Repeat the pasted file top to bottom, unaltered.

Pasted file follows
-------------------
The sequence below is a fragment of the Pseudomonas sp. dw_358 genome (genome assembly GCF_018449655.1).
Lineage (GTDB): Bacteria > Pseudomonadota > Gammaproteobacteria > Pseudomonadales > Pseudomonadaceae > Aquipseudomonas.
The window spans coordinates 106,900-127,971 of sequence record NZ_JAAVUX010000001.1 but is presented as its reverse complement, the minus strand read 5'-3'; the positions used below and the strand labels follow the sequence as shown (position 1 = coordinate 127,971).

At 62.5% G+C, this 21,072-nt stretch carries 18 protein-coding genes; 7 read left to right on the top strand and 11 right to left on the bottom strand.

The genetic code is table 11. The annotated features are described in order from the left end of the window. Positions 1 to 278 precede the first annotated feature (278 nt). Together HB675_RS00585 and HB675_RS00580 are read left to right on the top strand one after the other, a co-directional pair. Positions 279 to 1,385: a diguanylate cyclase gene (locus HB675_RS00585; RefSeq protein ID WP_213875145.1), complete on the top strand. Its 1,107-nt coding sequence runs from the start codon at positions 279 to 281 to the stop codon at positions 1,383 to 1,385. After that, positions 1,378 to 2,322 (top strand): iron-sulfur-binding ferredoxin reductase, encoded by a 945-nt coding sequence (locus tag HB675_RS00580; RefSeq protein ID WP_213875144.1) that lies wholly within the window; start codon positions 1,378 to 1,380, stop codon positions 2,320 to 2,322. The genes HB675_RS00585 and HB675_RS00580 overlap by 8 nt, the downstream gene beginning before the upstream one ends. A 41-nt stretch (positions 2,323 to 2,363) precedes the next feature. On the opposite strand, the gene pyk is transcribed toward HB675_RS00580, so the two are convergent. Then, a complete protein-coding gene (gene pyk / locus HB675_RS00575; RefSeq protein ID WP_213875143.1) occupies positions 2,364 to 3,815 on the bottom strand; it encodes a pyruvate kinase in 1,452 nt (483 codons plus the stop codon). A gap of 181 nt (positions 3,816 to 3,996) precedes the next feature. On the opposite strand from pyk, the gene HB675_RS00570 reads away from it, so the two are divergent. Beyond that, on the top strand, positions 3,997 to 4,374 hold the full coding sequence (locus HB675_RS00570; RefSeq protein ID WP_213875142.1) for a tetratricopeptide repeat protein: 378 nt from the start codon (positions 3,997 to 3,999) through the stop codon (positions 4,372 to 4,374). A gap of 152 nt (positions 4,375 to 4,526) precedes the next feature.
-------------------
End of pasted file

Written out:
The sequence below is a fragment of the Pseudomonas sp. dw_358 genome (genome assembly GCF_018449655.1).
Lineage (GTDB): Bacteria > Pseudomonadota > Gammaproteobacteria > Pseudomonadales > Pseudomonadaceae > Aquipseudomonas.
The window spans coordinates 106,900-127,971 of sequence record NZ_JAAVUX010000001.1 but is presented as its reverse complement, the minus strand read 5'-3'; the positions used below and the strand labels follow the sequence as shown (position 1 = coordinate 127,971).

At 62.5% G+C, this 21,072-nt stretch carries 18 protein-coding genes; 7 read left to right on the top strand and 11 right to left on the bottom strand.

The genetic code is table 11. The annotated features are described in order from the left end of the window. Positions 1 to 278 precede the first annotated feature (278 nt). Together HB675_RS00585 and HB675_RS00580 are read left to right on the top strand one after the other, a co-directional pair. Positions 279 to 1,385: a diguanylate cyclase gene (locus HB675_RS00585; RefSeq protein ID WP_213875145.1), complete on the top strand. Its 1,107-nt coding sequence runs from the start codon at positions 279 to 281 to the stop codon at positions 1,383 to 1,385. After that, positions 1,378 to 2,322 (top strand): iron-sulfur-binding ferredoxin reductase, encoded by a 945-nt coding sequence (locus tag HB675_RS00580; RefSeq protein ID WP_213875144.1) that lies wholly within the window; start codon positions 1,378 to 1,380, stop codon positions 2,320 to 2,322. The genes HB675_RS00585 and HB675_RS00580 overlap by 8 nt, the downstream gene beginning before the upstream one ends. A 41-nt stretch (positions 2,323 to 2,363) precedes the next feature. On the opposite strand, the gene pyk is transcribed toward HB675_RS00580, so the two are convergent. Then, a complete protein-coding gene (gene pyk / locus HB675_RS00575; RefSeq protein ID WP_213875143.1) occupies positions 2,364 to 3,815 on the bottom strand; it encodes a pyruvate kinase in 1,452 nt (483 codons plus the stop codon). A gap of 181 nt (positions 3,816 to 3,996) precedes the next feature. On the opposite strand from pyk, the gene HB675_RS00570 reads away from it, so the two are divergent. Beyond that, on the top strand, positions 3,997 to 4,374 hold the full coding sequence (locus HB675_RS00570; RefSeq protein ID WP_213875142.1) for a tetratricopeptide repeat protein: 378 nt from the start codon (positions 3,997 to 3,999) through the stop codon (positions 4,372 to 4,374). A gap of 152 nt (positions 4,375 to 4,526) precedes the next feature.